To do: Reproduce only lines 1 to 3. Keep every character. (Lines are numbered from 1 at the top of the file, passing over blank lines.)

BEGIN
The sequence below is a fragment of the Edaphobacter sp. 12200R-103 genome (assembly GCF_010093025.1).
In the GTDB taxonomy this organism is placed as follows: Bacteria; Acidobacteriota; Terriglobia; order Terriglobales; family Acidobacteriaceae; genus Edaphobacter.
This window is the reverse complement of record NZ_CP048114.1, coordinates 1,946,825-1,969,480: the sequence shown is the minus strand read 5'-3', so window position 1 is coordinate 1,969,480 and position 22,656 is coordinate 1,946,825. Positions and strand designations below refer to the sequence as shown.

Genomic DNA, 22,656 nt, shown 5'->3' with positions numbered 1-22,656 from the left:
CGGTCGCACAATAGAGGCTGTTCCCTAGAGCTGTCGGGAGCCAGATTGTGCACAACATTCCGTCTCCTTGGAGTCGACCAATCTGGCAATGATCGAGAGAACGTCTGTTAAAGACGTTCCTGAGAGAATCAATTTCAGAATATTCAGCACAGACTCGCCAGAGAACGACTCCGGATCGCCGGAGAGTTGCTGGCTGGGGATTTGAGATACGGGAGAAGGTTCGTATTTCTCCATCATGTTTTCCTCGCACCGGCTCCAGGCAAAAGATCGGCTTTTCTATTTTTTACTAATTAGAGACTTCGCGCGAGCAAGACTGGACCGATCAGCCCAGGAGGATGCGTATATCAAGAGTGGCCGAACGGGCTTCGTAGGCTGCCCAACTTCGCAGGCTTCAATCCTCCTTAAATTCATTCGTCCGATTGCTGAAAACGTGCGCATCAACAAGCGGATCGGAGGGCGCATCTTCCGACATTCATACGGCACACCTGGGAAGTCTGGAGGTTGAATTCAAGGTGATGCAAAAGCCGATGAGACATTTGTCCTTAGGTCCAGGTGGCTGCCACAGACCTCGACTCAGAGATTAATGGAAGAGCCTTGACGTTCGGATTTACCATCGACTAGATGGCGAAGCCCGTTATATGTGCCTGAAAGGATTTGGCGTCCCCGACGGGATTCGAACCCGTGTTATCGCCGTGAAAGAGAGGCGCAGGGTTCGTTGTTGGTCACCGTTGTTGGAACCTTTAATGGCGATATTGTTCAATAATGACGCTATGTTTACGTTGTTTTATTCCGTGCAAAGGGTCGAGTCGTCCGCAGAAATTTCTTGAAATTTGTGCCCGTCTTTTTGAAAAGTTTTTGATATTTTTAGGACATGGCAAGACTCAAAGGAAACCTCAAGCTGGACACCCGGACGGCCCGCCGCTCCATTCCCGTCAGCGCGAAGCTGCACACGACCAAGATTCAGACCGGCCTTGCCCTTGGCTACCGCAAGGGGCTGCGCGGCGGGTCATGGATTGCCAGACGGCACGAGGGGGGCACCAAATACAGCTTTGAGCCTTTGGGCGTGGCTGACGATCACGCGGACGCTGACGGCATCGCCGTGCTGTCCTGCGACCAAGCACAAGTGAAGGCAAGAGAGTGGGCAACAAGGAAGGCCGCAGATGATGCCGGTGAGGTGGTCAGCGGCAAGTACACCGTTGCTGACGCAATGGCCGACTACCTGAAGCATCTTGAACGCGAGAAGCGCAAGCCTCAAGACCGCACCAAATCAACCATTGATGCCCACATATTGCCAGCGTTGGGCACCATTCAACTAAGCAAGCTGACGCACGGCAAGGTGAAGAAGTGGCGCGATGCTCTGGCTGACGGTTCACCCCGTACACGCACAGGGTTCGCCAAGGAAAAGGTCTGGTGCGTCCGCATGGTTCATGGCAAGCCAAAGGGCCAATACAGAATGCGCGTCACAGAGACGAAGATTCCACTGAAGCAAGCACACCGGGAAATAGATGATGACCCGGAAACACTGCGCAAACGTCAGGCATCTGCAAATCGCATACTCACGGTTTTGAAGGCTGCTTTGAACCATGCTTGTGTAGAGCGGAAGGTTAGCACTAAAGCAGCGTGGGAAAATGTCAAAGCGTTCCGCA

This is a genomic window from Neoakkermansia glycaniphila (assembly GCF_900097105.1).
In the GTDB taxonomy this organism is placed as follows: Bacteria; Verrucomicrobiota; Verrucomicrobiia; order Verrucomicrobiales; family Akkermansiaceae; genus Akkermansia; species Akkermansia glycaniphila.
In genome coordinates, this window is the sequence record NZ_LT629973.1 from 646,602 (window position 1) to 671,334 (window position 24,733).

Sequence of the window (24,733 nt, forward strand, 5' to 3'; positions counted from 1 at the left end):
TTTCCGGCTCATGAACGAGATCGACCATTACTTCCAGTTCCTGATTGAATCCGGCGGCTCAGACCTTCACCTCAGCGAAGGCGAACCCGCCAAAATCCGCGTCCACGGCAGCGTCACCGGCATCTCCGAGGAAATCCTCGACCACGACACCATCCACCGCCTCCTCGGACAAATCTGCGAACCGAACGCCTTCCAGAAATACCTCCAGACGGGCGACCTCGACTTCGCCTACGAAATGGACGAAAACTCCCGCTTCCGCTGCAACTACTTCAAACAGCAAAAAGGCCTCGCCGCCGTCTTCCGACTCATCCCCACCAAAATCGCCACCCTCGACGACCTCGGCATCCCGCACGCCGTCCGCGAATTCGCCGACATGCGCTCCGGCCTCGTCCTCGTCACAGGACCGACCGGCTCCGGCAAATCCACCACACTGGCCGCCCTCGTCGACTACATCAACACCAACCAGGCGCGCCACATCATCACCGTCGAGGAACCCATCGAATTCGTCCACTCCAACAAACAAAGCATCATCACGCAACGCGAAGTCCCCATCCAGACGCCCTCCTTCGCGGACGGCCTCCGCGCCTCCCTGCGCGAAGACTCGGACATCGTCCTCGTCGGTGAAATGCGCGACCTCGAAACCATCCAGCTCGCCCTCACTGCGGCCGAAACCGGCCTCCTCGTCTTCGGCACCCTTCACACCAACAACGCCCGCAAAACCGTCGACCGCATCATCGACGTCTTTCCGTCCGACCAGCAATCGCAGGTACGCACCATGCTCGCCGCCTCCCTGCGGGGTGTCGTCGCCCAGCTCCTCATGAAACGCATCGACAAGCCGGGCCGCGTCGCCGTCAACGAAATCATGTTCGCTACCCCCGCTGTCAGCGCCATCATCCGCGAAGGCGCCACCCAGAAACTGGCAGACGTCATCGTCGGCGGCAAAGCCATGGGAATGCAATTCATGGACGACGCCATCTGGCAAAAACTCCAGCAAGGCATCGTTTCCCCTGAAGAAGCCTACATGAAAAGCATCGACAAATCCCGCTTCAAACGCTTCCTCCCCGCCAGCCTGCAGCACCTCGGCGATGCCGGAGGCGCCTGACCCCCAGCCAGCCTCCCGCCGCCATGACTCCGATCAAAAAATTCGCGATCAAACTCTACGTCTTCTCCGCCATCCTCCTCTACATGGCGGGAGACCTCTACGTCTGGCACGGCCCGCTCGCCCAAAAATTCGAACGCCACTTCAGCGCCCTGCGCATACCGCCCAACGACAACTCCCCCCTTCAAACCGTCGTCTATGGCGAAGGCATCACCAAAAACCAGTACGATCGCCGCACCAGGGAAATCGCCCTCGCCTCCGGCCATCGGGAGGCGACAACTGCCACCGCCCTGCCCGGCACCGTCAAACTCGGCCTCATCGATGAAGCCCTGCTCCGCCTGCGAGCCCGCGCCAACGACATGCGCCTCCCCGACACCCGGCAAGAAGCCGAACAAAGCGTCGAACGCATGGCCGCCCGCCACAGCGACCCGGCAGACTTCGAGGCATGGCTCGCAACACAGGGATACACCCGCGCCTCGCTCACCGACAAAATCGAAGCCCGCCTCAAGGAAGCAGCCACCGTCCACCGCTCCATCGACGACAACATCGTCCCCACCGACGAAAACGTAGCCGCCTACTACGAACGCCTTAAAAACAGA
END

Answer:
The sequence below is a fragment of the Edaphobacter sp. 12200R-103 genome (assembly GCF_010093025.1).
In the GTDB taxonomy this organism is placed as follows: Bacteria; Acidobacteriota; Terriglobia; order Terriglobales; family Acidobacteriaceae; genus Edaphobacter.
This window is the reverse complement of record NZ_CP048114.1, coordinates 1,946,825-1,969,480: the sequence shown is the minus strand read 5'-3', so window position 1 is coordinate 1,969,480 and position 22,656 is coordinate 1,946,825. Positions and strand designations below refer to the sequence as shown.